Smart Living | Digital Parenting

Digital Parenting | 06 Apr 2023

‘Sharenting’: Could a proposed French law be a warning to UK parents?

Parents in France may soon be banned from sharing images of their children on social media. But does 'sharenting' really violate a child’s rights? What do you think?

French children have already won the culture wars. They don’t throw food. They eat real meals – even snails and oysters! They wear chic and tidy pinafores. Soon, French parents might assume a global air of superiority, too. Because an anti-sharing bill is currently being debated in the country’s Senate. If passed, it will be a world first.

The legislation aims to protect children’s rights to their own images. It would make protecting that privacy the legal duty of parents, who would be jointly responsible for their offspring’s image rights and must “involve the child …according to his or her age and degree of maturity.”

Parents deemed to have overstepped the bounds of their children’s privacy rights – sharing material that could be seen as insensitive or inappropriate, or oversharing for financial gain – could be punished, and even have their rights to share images of their child removed “if the dissemination of the child’s image by both parents seriously affects the child’s dignity or moral integrity,” according to the proposal.

“The message to parents is that their job is to protect their children’s privacy,” Bruno Studer, the French politician who put the bill forward, said in an interview. “On average, children have 1,300 photos of themselves circulating on social media platforms before the age of 13, before they are even allowed to have an account.”

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Half of the pictures shared by child sexual abusers are initially posted by parents on social media, according to reports by the National Center for Missing and Exploited Children, referenced in the bill.

So have the French got it right, again? We ask the parents.

‘The UK needs a law like this French proposal’

Charlotte, 38, mother of two (boy, 12; girl, 9), lives in Norfolk

“I stopped sharing photos of my kids on social media a few years ago. One day, I was looking through my Instagram account, and I just realised that all the photos were of them. My face wasn’t anywhere. I just felt queasy.

“When the children were really small it seemed okay, but as they got older it started to occur to me that their friends might see these photos, that images I thought were sweet or funny could be used in a different light in the school playground. They might be teased or even bullied because of them.

“I knew it was unlikely, I never shared anything that mocked or exposed them, but increasingly, it didn’t seem like my choice to make. They should be the ones deciding how they’re portrayed online, what’s okay to share and what’s not.

“It’s hard being a parent in the modern world. Technology is changing so quickly, sometimes you don’t feel you have time to properly consider your actions online – whether that’s what you allow the kids to do, or what you do yourself.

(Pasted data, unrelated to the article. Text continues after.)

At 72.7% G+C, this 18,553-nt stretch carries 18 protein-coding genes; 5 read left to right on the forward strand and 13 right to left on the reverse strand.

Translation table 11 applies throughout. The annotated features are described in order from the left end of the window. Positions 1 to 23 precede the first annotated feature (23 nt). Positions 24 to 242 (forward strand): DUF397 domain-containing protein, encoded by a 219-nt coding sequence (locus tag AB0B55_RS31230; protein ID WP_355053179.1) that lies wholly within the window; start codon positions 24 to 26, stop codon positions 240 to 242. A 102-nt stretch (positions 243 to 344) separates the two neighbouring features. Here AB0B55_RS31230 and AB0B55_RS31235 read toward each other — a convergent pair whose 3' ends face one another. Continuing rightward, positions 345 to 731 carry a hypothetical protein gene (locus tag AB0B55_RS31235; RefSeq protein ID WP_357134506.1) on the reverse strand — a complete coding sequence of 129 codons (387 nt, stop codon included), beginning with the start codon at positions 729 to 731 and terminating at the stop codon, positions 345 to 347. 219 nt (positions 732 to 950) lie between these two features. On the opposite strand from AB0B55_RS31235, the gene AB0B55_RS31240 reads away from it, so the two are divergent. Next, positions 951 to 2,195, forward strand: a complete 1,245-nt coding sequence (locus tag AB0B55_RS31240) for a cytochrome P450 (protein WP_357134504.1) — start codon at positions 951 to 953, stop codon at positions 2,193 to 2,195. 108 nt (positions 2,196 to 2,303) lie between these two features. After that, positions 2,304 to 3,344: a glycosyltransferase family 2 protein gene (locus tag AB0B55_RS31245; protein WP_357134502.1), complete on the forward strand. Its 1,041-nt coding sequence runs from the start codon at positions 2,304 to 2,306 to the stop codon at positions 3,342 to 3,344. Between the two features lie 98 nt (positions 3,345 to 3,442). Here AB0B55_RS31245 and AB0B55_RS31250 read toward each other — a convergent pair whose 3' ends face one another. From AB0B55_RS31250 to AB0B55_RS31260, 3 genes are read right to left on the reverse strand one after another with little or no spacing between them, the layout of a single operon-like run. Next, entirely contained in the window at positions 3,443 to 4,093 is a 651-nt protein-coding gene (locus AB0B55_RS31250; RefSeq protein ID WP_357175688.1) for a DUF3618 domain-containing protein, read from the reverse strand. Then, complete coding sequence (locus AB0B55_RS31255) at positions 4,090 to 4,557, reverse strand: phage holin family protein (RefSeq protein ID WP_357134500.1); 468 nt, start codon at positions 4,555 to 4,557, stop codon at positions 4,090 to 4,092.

“I’d be really grateful if the UK adopted legislation like this French bill. It would take the pressure and responsibility off me, and introduce some clearer rules to follow.”

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‘Parents should use their own discretion when posting’

Emily, 42, mother of two girls (4 and 6), lives in London.

“It’s wrong to tar all parents on social media with the same ‘sharenting’ brush. I post pics of my kids online because my family members live abroad, and it’s a quick way to keep everyone in the loop.

“You can describe the first time the baby tries solid food over the phone or by email, but nothing is quite as close to the experience of really being there as watching a video. Plus, one of my kids was born with a condition that comes with real challenges, for her and for our family. Social media has been a real lifeline for us.

“Posting about our experiences, and hashtagging them has connected us to a community we would never have had otherwise. People who experience similar challenges, who can sympathise, offer tips and support and sometimes just laugh with us.”

And what do the experts think?

As Harvard law lecturer Leah Plunkett points out in her book Sharenthood, social media is just part of the problem. Children’s digital footprints are laid down before they are even born. Parents track their fertility, conception and contractions on apps. As newborns lie in cribs, smart baby monitors relay information to even more apps.

Nor are parents the only ones making questionable decisions about their children’s personal information. At school, cafeteria cards collect their data. At the doctor’s office, electronic health records contribute towards their ‘digital dossier’. Much of this is done unintentionally.

Yet, she asks: “How can our kids and teens discover who they are when we adults are tracking them, analysing them, and attempting to decide for them – based on the data we gather – who they are and should become?”

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Ms Plunkett argues that the privacy choices made by parents need to be examined more closely. But so too, she suggests, do those made by other adults and organisations we trust with children’s data: “These everyday decisions play an underappreciated yet outsized role in determining youths’ digital dossier, as well as their life prospects in childhood, adolescence, and adulthood.”

Above all, she argues, “we should ask the children in our lives what they think we should do…. the sharing we most need to do is with our children, not about them.”

So perhaps that is the clearest takeaway: have the conversation with your child. Ask them what they think. You may be surprised.

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